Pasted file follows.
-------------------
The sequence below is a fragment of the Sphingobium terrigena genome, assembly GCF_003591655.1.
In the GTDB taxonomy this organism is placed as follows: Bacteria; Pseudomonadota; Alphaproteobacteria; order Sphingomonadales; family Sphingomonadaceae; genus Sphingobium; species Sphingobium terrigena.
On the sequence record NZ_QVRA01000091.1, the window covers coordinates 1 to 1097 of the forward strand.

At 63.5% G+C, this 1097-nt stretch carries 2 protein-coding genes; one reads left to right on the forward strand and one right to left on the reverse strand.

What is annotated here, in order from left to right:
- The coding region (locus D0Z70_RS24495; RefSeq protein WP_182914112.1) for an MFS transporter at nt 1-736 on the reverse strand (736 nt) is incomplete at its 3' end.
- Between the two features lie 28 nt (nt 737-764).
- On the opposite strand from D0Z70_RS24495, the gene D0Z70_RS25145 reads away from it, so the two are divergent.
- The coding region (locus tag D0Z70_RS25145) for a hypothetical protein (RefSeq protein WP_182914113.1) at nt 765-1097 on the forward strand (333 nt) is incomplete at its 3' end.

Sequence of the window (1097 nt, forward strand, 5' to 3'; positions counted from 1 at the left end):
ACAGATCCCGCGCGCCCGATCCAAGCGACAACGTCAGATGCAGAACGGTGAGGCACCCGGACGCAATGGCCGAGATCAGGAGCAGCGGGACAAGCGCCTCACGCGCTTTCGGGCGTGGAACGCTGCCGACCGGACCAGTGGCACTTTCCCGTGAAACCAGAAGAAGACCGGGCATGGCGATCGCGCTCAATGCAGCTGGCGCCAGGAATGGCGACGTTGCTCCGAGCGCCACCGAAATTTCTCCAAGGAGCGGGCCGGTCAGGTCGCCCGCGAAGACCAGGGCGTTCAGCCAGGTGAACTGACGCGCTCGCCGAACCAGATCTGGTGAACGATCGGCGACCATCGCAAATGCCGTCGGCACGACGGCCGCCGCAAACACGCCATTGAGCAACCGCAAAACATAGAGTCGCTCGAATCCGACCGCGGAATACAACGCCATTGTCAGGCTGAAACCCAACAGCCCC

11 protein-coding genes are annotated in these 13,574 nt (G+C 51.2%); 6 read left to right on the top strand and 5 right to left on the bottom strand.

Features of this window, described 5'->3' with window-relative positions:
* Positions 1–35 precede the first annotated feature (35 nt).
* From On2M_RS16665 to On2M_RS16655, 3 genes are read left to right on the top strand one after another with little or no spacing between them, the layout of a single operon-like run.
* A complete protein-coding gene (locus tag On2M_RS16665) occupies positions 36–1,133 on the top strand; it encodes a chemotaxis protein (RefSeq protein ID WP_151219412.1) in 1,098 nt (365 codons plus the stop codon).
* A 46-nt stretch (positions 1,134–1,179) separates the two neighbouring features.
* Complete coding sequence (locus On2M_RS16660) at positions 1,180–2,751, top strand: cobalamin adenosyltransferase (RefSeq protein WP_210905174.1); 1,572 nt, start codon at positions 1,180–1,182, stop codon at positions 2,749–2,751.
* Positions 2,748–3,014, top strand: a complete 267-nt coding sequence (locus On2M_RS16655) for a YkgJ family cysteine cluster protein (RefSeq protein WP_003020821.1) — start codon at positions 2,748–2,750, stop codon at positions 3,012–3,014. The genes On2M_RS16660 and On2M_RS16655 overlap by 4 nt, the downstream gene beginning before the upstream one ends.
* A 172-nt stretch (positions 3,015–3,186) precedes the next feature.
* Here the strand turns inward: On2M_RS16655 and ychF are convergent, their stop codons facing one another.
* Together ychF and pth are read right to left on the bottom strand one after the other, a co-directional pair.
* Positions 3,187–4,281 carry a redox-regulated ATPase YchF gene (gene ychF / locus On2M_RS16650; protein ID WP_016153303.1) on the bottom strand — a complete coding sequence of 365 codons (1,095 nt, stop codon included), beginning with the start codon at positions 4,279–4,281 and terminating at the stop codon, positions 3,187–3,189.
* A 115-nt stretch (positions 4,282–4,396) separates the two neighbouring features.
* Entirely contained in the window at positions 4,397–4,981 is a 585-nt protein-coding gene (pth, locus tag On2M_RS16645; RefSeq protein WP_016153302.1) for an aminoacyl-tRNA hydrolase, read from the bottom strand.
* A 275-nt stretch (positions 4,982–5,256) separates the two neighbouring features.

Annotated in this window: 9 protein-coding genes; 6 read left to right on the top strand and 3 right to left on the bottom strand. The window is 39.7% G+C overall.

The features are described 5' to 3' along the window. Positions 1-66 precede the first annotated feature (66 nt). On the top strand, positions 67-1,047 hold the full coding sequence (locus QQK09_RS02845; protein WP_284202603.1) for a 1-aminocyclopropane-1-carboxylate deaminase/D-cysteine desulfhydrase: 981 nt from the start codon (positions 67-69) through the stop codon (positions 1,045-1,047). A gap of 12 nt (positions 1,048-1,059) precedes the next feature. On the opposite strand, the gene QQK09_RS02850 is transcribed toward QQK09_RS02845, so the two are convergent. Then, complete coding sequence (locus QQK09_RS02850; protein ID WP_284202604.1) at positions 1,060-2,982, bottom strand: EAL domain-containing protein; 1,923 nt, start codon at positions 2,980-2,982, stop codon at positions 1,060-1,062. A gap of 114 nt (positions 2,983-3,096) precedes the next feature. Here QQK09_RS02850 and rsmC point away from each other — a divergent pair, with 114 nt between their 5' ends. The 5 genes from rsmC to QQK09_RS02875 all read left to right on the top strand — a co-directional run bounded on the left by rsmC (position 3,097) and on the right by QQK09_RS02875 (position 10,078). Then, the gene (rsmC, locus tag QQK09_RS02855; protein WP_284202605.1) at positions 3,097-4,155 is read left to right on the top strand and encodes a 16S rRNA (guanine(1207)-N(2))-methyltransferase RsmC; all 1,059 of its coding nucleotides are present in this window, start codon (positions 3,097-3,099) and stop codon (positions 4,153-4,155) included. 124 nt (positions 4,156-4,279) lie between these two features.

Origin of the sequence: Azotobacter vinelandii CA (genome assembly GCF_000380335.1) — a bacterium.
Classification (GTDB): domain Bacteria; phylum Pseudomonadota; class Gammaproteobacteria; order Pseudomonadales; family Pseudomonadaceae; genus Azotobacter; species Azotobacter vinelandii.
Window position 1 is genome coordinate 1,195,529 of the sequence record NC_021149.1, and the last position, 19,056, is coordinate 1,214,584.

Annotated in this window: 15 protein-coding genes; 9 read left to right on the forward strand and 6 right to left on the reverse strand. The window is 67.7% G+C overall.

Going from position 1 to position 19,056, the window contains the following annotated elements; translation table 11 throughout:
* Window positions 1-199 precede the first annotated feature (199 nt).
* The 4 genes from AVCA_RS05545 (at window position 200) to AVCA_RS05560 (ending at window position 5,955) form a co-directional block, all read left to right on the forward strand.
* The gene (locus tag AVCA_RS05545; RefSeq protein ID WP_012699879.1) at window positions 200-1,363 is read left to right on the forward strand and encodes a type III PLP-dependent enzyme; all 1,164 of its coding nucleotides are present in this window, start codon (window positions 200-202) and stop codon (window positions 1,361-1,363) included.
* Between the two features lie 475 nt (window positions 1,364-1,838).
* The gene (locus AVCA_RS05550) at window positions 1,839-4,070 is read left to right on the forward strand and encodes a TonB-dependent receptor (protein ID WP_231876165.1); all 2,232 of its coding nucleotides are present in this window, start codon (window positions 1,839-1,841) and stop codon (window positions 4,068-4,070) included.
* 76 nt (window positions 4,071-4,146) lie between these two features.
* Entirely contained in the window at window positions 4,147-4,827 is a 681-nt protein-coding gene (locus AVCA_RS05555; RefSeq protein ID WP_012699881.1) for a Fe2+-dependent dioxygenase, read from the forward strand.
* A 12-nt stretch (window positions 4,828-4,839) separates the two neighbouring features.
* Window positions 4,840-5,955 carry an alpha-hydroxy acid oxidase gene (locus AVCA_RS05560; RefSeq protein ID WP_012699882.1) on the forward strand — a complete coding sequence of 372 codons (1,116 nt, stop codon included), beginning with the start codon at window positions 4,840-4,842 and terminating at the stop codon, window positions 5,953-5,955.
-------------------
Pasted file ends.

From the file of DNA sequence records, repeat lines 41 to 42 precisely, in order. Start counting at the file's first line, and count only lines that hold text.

* A 12-nt stretch (window positions 4,828-4,839) separates the two neighbouring features.
* Window positions 4,840-5,955 carry an alpha-hydroxy acid oxidase gene (locus AVCA_RS05560; RefSeq protein ID WP_012699882.1) on the forward strand — a complete coding sequence of 372 codons (1,116 nt, stop codon included), beginning with the start codon at window positions 4,840-4,842 and terminating at the stop codon, window positions 5,953-5,955.